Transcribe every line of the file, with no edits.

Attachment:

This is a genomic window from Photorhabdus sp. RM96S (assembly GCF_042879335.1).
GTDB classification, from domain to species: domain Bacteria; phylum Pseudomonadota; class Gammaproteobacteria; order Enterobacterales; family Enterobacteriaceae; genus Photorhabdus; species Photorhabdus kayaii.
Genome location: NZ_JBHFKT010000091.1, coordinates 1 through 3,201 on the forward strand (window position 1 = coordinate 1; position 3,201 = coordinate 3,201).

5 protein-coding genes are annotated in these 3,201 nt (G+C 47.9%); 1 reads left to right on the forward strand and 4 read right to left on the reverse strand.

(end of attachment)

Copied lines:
This is a genomic window from Photorhabdus sp. RM96S (assembly GCF_042879335.1).
GTDB classification, from domain to species: domain Bacteria; phylum Pseudomonadota; class Gammaproteobacteria; order Enterobacterales; family Enterobacteriaceae; genus Photorhabdus; species Photorhabdus kayaii.
Genome location: NZ_JBHFKT010000091.1, coordinates 1 through 3,201 on the forward strand (window position 1 = coordinate 1; position 3,201 = coordinate 3,201).

5 protein-coding genes are annotated in these 3,201 nt (G+C 47.9%); 1 reads left to right on the forward strand and 4 read right to left on the reverse strand.